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Defending the Can Opener

Defending the Can Opener


The Can Opener is a jerk move.  In fact, it’s illegal at IBJJF tournaments.  But does that mean you’ll never see it? Unfortunately, the answer to that question is no.

We all know that there are people out there whose egos won’t allow them to lose gracefully.  Instead, they’ll turn to an illegal move to gain an unfair advantage.

But, as Luis Heredia demonstrates, the Can Opener is fairly easy to avoid or defend.  In this video, Heredia goes through a number of scenarios to defend the Can Opener.

If you want to learn from a Rickson Gracie Black Belt, original member of the famed Gracie Train,and multiple time Pan Am Champ Click Learn More!


First off, Heredia advises that you simply keep your head on the ground when you have an opponent in closed guard.  If your opponent cannot get his hands behind your head, the Can Opener is not an option.

In fact, Heredia points out, if your opponent tries to get the Can Opener, he is leaving himself extremely vulnerable to armbars.  If both of your opponent’s arms are vulnerable, there’s an opportunity to get a double armbar.

But if you miss the double armbar, that’s no problem because a single armbar is still an option.

But what if you accidentally lift your head?  No one’s perfect, after all. Maybe you were reaching for your opponent’s lapel and lifted your head, giving your opponent a chance to reach behind your head?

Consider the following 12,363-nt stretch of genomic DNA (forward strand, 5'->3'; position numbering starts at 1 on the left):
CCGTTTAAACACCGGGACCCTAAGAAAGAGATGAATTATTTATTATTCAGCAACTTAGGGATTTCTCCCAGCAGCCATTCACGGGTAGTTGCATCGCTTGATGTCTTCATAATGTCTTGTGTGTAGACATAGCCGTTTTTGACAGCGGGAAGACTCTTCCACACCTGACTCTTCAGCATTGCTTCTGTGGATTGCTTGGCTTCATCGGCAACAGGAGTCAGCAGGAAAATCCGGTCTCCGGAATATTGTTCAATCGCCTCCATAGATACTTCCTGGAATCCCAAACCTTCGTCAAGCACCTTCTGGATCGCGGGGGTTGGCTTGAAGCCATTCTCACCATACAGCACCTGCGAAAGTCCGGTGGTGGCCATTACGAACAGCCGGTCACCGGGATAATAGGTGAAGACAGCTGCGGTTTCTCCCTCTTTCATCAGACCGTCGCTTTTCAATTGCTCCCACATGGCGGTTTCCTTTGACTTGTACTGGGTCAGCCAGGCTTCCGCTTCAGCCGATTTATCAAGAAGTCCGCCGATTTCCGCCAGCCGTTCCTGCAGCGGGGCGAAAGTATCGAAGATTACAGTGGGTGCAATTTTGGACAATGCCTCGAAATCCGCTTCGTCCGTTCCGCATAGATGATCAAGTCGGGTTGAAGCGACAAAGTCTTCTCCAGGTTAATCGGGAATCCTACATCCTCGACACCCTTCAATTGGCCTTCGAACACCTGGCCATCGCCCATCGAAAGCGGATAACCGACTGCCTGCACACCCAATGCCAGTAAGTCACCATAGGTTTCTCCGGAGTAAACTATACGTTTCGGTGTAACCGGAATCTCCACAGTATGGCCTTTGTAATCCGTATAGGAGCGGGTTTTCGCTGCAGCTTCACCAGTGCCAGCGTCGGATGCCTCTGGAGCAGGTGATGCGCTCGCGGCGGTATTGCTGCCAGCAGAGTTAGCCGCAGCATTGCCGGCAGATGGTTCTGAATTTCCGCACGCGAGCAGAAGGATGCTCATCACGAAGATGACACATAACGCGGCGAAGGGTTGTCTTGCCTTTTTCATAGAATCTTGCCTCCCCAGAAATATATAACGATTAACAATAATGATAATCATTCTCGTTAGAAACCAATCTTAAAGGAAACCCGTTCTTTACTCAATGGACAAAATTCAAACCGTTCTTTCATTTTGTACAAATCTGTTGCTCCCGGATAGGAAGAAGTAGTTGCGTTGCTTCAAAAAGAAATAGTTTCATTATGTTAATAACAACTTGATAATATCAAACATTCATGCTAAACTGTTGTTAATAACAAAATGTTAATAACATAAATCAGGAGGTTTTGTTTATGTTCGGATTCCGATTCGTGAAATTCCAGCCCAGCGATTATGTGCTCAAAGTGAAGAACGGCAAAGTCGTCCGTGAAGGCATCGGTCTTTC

No problem.  Heredia demonstrates how you can use that jerk move against your opponent.

First, Heredia pushes against his opponent’s chin with both hands.  Then, he opens his guard, straightening one leg while placing the other on his opponent’s hip.

That foot on the hip?  You guessed it! Heredia is setting up another armbar.

Another option to defend the Can Opener is to go with it.  This time, Heredia posts both hands on the ground and sits up with his hips back and away from his opponent.

This sets up a sit-up sweep.  Or, Heredia adds, if this is a street fight, he would add an elbow to his opponent’s jaw as he sweeps him.

While the Can Opener is an illegal, jerk move, Heredia shows us that, if we don’t panic, it’s also a move that makes your opponent vulnerable to a number of attacks.

Watch Heredia’s entire Can Opener defense below:


Pure Jiu-Jitsu covers everything from the cross choke to passing spider guard. Luis Heredia can provide insight that many would refer to as invisible Jiu-Jitsu. Certain details aren’t as evident as a specific grips. Some details can be imperceptible. Heredia shines a light on those invisible details in Pure Jiu-Jitsu!



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